Firstly, they are written at a language level which is appropriate for the learner. As can be seen in Figure 1, the new concept is introduced in as simple English as possible. The sentence structure and paragraph length are also shortened and made as simple as possible. The key word (here, “soil”) is also repeated numerous times so that the learner becomes accustomed to this word.

University of Bristol and the British Council

Secondly, they include features – activities, visuals, clear signposting and vocabulary support – that enable learners to practice and develop their language proficiency while learning the key elements of the curriculum.

The books are full of relevant activities that encourage learners to regularly practice their listening, speaking, reading and writing of English in every lesson. This enables language development.

Crucially, all of these activities are made accessible to learners – and teachers – by offering support in the learners’ first language. In this case, the language used was Kinyarwanda, which is the first language for the vast majority of Rwandan people. However, it’s important to note that initially many teachers were hesitant about incorporating Kinyarwanda into their classroom practice because of the government’s English-only policy.

Improved test scores

The initiative was introduced with 1075 students at eight schools across four Rwandan districts. The evidence from our initiative suggests that learners in classrooms where these books were systematically used learnt more across the curriculum.

When these learners sat tests before using the books, they scored similar results to those in other comparable schools. After using the materials for four months, their test scores were significantly higher. Crucially, both learners and teachers pointed out how important it was that the books sanctioned the use of Kinyarwanda. The classrooms became bilingual spaces and this increased teachers’ and learners’ confidence and competence.

All of this supports the importance of textbooks as effective learning and teaching materials in the classroom and shows that they can help all learners. But authorities mustn’t assume that textbooks are being used or that the existing books are empowering teachers and learners.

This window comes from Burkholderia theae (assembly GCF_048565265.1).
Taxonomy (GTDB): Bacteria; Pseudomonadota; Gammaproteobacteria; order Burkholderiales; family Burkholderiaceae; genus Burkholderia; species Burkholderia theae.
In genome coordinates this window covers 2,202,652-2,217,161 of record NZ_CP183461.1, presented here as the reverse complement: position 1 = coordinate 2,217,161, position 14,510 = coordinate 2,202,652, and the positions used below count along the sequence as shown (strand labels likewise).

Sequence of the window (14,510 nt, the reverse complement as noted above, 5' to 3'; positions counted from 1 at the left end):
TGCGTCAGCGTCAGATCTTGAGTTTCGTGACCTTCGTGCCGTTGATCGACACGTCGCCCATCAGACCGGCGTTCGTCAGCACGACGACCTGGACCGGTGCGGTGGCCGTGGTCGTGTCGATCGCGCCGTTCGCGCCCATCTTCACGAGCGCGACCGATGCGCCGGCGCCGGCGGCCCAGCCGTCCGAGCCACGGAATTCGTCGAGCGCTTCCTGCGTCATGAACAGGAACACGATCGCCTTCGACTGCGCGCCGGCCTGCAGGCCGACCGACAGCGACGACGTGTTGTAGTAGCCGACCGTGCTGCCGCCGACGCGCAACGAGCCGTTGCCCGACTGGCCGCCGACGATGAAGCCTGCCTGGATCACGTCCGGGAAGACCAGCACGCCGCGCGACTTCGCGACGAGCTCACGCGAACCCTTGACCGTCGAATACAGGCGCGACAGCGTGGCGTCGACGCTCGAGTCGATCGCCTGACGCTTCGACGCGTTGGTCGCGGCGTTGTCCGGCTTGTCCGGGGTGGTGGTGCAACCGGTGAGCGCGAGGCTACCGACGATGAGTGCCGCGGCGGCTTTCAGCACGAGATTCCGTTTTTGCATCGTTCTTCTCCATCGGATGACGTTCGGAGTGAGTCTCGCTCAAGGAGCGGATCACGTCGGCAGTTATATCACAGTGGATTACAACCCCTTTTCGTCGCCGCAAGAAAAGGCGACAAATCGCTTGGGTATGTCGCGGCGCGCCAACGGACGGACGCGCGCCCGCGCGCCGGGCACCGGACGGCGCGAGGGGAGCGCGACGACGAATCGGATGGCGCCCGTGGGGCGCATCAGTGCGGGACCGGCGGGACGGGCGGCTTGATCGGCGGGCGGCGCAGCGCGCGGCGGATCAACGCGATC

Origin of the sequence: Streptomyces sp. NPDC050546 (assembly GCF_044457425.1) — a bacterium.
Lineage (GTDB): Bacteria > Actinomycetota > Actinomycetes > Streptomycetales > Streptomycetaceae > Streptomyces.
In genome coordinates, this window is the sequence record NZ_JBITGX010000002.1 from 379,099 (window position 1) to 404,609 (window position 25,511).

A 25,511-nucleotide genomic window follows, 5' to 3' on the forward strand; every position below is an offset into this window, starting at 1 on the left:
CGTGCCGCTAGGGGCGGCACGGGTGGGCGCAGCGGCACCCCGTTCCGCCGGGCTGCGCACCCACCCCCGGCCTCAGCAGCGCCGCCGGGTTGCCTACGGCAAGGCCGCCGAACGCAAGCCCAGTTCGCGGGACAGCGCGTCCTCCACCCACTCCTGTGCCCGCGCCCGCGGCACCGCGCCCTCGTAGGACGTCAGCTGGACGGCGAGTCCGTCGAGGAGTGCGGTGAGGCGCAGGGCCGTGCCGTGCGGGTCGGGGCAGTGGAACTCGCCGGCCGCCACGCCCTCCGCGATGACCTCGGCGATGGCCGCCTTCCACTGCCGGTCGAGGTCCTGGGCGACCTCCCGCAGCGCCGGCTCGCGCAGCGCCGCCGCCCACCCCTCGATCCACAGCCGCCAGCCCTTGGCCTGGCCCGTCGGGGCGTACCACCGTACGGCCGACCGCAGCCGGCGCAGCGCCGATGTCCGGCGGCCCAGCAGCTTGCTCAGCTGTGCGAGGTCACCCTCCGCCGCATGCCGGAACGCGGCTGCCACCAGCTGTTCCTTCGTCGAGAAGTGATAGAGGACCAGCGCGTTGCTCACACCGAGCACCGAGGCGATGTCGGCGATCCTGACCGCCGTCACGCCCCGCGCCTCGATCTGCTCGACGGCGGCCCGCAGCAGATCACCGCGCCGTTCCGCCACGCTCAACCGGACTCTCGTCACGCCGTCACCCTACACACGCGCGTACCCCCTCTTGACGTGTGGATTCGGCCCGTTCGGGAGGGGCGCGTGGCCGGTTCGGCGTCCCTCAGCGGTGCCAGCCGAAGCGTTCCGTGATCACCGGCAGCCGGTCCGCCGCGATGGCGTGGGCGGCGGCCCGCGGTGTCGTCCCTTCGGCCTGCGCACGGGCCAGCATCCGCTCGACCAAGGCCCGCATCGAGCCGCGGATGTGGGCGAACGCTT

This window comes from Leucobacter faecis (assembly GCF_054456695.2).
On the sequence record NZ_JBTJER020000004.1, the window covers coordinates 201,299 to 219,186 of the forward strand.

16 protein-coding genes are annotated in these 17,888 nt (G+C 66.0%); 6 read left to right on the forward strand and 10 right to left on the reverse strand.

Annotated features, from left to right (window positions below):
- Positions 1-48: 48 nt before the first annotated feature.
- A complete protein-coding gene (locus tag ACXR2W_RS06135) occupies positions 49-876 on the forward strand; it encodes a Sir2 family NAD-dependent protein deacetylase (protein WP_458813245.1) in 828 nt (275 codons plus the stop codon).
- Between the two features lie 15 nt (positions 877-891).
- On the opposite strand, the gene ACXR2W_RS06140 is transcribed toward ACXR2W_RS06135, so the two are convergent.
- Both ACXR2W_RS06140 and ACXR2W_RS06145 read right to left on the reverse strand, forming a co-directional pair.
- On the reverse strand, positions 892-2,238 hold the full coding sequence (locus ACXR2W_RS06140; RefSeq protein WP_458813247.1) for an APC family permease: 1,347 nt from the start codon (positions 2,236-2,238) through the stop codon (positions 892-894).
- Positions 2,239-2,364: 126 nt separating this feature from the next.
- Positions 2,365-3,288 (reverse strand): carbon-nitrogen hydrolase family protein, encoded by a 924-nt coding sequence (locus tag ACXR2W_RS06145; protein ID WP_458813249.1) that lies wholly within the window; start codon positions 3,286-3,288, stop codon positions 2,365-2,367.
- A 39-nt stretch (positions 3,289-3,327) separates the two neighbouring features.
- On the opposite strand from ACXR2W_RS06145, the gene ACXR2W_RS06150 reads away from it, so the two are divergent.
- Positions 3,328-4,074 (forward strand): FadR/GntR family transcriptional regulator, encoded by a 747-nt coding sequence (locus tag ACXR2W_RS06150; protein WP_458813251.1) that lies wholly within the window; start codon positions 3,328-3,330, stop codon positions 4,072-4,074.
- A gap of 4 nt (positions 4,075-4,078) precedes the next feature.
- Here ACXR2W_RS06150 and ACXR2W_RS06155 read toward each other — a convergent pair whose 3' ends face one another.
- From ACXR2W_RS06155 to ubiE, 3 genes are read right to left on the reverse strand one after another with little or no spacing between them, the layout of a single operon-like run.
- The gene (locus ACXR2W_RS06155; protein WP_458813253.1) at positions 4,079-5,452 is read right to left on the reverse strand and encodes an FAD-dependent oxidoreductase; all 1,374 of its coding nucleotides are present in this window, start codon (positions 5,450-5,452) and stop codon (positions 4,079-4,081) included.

Textbooks can matter – but it’s only when consideration is made for the ways they can help all learners that we can say that they can contribute to quality education for all.

Lizzi O. Milligan, Lecturer in International Education, University of Bath

This article was originally published on The Conversation. Read the original article.

Practice Language Teaching 5th Edition

The Practice of English Language Teaching Review plus interviews with author Jeremy Harmer

Practice Language Teaching 5th Edition

The Practice of English Language Teaching 5th Edition

The latest New Title at Bournemouth English Book Centre, available to buy online is the highly acclaimed Practice of English Language Teaching Fifth Edition. It is the essential guide for teachers of English in a wide range of contexts. The new Fifth Edition has been revised to reflect the latest developments in language teaching. It explains current pedagogy to teachers who want to access the most relevant English language teaching practices and incorporate them into their classes.

The Practice of English Language Teaching includes:

  • English as a world language (who learns it and why)
  • Theories of language and language learning
  • A discussion of learner characteristics that influence teacher decisions, including guidance on managing learning
  • A description of approaches to teaching language systems (grammar, vocabulary, and pronunciation), and to teaching language skills (speaking, writing, listening, and reading)
  • A wide range of practical teaching ideas
  • An examination of the role of technology (old and new) in the classroom
  • A description of assessment for language learning in the digital age

The DVD includes discussions between the author and teachers about language teaching issues, and presents authentic lesson extracts from around the world.

Jeremy Harmer

The Practice of English Language Teaching Video – Click on this video to view

IATEFL Practice English Language

IATEFL Manchester – Jeremy Harmer

Interview with Jeremy Harmer

Mark McBennett:
Over the course of your career, you have worked at a variety of schools in the UK and overseas and you continue to travel extensively for your work. Do you enjoy the globe-trotting aspects of your job?
Jeremy Harmer:
Well, I don’t enjoy airport queues, or the immigration queue at some airports! But I absolutely love meeting teachers in different countries working in different contexts and with different challenges. Interaction with them is the highpoint of my professional life, really. I am incredibly lucky to have that opportunity. But I still hate the queues!